Eighteen years later he goes and dies, much mourned and missed, and I surprised myself by feeling there was a hole in the world too. I hadn’t read anything by him since that article, except for anything that popped up in Interzone in the meantime, but suddenly I was feeling I understood what he was about. Maybe it was because I’ve now lived out in the real world much longer than I had in 1991, and what he was telling me had time to sink in. Maybe it’s just because the world has got so much more – let’s say it – Ballardian. He wouldn’t have been remotely surprised by the predominance of reality TV or the Jade Goody saga. He would probably have wondered what took it so long.
And so I resolved to read his autobiography, Miracles of Life.
Okay, I think I understand him more now. A little. I certainly like him much more than I did. He seems to have been a genuinely nice bloke, warm hearted and friendly and extremely moral. I’m amazed that, coming from utterly respectable middle class stock, he could always remain so apparently respectably middle class yet be so profoundly unrespectable in outlook and views. Michael Moorcock and the rest of theNew Worlds crowd went hirsute and yeti-like in the sixties, yet in all the pictures our man is a slightly tweedy figure in jacket or v-neck and tie. His experiences with drugs just reminded him why he preferred whisky and soda. He lived in a happy family home in suburban Shepperton and turned out tales like Crash about the sexual fetishisation of car crashes.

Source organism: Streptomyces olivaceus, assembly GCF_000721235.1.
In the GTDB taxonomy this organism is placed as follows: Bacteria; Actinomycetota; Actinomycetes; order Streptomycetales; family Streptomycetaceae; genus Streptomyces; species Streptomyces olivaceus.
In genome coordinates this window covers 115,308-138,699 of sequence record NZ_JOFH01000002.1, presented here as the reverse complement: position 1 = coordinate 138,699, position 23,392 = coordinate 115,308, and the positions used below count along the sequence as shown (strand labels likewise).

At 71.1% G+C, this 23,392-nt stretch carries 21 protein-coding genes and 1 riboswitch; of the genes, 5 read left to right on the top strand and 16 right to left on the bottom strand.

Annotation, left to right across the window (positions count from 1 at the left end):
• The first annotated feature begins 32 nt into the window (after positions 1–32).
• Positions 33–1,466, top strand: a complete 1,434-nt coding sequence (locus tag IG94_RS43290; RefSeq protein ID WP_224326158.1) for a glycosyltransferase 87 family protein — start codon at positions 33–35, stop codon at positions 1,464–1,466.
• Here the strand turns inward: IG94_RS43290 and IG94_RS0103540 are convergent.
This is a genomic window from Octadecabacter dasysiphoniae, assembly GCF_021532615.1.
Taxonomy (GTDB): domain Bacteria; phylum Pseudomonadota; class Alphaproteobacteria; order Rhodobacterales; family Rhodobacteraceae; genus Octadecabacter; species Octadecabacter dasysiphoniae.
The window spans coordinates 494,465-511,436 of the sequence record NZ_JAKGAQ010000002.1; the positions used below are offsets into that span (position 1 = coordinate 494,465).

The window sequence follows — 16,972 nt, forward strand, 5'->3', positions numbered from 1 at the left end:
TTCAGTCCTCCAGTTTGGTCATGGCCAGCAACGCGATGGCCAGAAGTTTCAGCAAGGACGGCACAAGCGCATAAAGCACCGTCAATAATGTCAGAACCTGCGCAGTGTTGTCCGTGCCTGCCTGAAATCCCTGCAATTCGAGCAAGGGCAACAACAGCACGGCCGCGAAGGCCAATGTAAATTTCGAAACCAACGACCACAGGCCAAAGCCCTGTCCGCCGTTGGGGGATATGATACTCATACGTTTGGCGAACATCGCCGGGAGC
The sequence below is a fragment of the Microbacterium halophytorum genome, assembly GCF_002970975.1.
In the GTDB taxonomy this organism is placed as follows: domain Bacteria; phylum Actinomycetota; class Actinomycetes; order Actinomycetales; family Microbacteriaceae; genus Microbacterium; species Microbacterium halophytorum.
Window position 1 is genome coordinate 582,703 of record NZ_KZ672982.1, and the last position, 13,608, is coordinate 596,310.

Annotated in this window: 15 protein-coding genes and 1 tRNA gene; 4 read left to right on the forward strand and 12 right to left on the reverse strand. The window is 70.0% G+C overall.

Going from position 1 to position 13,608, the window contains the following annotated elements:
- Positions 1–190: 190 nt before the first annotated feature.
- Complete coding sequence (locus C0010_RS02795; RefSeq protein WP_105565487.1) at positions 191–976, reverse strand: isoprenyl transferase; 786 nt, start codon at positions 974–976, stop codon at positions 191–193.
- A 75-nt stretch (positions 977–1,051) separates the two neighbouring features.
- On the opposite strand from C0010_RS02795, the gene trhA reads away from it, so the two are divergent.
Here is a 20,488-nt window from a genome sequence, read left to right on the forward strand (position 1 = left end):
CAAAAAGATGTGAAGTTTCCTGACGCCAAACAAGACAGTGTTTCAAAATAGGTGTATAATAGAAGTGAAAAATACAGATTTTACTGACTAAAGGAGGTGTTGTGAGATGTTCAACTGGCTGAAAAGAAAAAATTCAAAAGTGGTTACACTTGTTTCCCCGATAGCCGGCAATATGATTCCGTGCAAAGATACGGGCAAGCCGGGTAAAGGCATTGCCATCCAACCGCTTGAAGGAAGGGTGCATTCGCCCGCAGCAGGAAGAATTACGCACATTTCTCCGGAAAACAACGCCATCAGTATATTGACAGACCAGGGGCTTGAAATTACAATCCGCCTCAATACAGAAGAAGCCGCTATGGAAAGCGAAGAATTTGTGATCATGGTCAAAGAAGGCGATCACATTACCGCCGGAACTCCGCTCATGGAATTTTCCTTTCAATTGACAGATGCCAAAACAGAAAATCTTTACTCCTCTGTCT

He had the advantage of living at a time when a journal editor’s salary could support a family of five on top of the purchase of the family home and a daily commute into London. I laugh a hollow laugh. Yet then his wife died suddenly he was stranded with three small children who he managed to raise single handedly – no mean feat today, yet alone in the early sixties.
Ballard as any fule no was born in the International Settlement in Shanghai in 1930, where he lived until his late teens, which included two and a half years of internment under the Japanese. (The experience wasn’t quite as harsh as depicted in Empire of the Sun: he stayed with his parents and they could live in their own home for over a year after Japanese occupation. On the other hand there are throwaway lines like the one about about his rectum prolapsing due to malnutrition, so it was no picnic.) I get the impression he would have turned out much as he did even without the internment bit. His experiences in the camp just confirmed what he was already coming to see. Shanghai was even more artificial than most cities, constructed for the sole purposes of trade and treated as a fantasy land by the many expatriate communities living there. Where obscene wealth and obscene poverty can co-exist within a few feet you must start to feel that reality isn’t all it’s cracked up to be.